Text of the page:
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Do you like your name?


Guest zipperzone
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Guest zipperzone

How many of you guys out there really like the Christian name your parents chose for you. You don't have to reveal your real name, unless you want to, just say if you like it or not.

 

And what name would you choose if you were able to pick a new one today (without the hassle of a legal name change)

 

We're not talking internet screen names here so zipperzone doesn't count.

 

Me? I'd like to be a Logan or a Brock and if I wanted a Biblical name, I'd be partial to Michael.

 

Let's hear from youse guyz.....

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>How many of you guys out there really like the Christian name

>your parents chose for you.

 

LOL I think my Jewish parents would be surprised to know they'd given me a Christian name. Then again, my real name is Jesus Christ Our Lord Goldstein, so maybe that should have been a hint. :p

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Guest zipperzone

>I didn't realize that Logan and Brock were Christian names

>(who was Saint Logan?).

 

It has always been my understanding that the term "Christian name" refers to the first and/or middle name given to you by your parents, as opposed to you "Surname" which is the family name. I never thought the term Christian was being applied in the Biblical sense. If I'm wrong here, change the question to "given name"

 

Sorry for any confusion -:)

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Well, I like my name. It is short, too, but unlike you guys, I have met at least 3 or 4 guys with my same first and last names over the course of several decades. None of them looked like me, though the one I met in college could have been "my long lost twin brother, the handsome one, who was stolen in infancy by the pirates." I've fantaasized about meeting him since I was in third grade. LOL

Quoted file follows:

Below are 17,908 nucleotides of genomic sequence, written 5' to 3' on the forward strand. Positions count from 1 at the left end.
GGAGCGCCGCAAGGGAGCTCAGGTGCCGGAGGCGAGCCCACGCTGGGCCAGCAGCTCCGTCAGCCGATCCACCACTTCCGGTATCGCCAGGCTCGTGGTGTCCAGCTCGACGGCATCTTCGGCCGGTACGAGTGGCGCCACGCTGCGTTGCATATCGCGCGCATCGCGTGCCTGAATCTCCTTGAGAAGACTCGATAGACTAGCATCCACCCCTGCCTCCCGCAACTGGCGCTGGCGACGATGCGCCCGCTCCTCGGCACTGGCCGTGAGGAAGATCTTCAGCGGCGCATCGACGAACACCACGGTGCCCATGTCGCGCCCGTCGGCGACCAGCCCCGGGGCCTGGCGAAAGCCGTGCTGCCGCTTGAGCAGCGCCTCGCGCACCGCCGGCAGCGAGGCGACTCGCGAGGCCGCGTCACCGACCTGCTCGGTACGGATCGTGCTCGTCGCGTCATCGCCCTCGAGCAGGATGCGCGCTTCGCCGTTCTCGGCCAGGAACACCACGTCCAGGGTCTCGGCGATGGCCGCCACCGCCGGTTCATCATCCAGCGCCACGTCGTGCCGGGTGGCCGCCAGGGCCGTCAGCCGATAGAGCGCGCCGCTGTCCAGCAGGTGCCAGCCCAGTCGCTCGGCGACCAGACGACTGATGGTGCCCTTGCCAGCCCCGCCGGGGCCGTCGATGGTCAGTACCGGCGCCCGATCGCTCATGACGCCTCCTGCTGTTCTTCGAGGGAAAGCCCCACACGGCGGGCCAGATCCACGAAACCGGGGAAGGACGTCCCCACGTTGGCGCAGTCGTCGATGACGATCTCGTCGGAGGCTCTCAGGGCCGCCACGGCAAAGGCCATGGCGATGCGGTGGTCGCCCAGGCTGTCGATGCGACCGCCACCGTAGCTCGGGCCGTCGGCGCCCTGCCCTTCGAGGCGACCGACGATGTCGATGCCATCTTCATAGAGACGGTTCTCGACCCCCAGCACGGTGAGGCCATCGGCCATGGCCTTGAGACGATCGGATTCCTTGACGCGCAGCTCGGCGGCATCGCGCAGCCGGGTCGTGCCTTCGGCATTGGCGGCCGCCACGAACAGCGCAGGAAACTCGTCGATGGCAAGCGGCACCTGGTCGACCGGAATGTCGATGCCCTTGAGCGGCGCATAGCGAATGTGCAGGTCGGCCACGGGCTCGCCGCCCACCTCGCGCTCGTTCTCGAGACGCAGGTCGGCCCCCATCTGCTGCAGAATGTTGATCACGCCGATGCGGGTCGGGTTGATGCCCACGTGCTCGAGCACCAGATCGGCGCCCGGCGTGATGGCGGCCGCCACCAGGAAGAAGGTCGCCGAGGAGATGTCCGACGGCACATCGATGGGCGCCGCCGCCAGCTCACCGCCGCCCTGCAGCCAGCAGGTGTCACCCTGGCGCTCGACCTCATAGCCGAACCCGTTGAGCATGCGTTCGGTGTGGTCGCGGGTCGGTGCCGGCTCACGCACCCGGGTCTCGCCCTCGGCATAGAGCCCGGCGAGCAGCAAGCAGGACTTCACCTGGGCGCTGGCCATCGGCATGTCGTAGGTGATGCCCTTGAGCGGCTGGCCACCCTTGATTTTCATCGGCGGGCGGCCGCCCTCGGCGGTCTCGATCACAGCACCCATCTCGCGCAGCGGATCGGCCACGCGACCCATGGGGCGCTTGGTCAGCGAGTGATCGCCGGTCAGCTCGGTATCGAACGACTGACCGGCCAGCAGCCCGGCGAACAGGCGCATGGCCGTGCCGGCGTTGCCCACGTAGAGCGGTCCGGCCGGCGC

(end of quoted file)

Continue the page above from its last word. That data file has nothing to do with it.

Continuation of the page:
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I'm happy with my name.

 

I'm even MORE happy that Mom put her foot down. When I was born (so the story goes), everyone said I should have been a Junior because I looked so much like Dad. There was pressure from Grandma.

 

Dad hated his name so much that few people knew it. He went by his middle name his whole life. Mom REFUSED to stick her kid with *both* Junior and his name.

 

Thanks, Mom! :-)

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My parents named their kids based upon how they "thought" it would sound with a title in front (i.e., Dr., Professor, Bishop, etc.). From that perspective my given name was wonderful.

 

However, my first name also had some common nicknames which I hated (such as Stu vs Stewart, Jack vs John, or Matt vs Matthew). My total dislike for the common nickname was so intense that I've legally changed my name and completely dropped my middle name. (Another factor was having a deadbeat relative with a very similar name. I was constantly getting collection calls for him and a local hospital even mixed up our medical records.) x(

 

Not at all sorry I changed my name. Once I win the lottery I'll probably do it again to avoid all my long lost relatives or friends that want a hand-out. Wonder if the courts would have a problem with the name One Finger? ;-)

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Guest josephga

i never really cared much. my real names joe but my aunts uncles and school mates called me joey. one thing i hated was being called joey

to me joey is a little kids name.. but i like the name joseph much better and i started using that name about 5 years ago..

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The term "Christian name" is perfectly good English, although it clearly comes from a time when it was assumed that all English speakers were Christian. One received one's name at baptism. So, although the term is somewhat archaic, it is authentic English. The fact that the English language has been adopted by many other people does not invalidate the original words. I suppose the alternative is the somewhat flatter sounding "first name".

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>The N word was once considered "perfectly good

>English" as well.

>

>Wikipedia seems to defer to the term "Given name"

>which is both more descriptive and less antagonistic to

>non-Christians. (And it's what I always heard growing up.)

>

>http://en.wikipedia.org/wiki/Christian_name

>

>As I Christian I find given name offensive.

I do not see the use of the N word which is now so blasphemous that it dare not speak its name, as equivalent to Christian. However language does evolve and given name may be the commoner phrase of those two though I believe most forms and people would go with first name in preference to either of the others.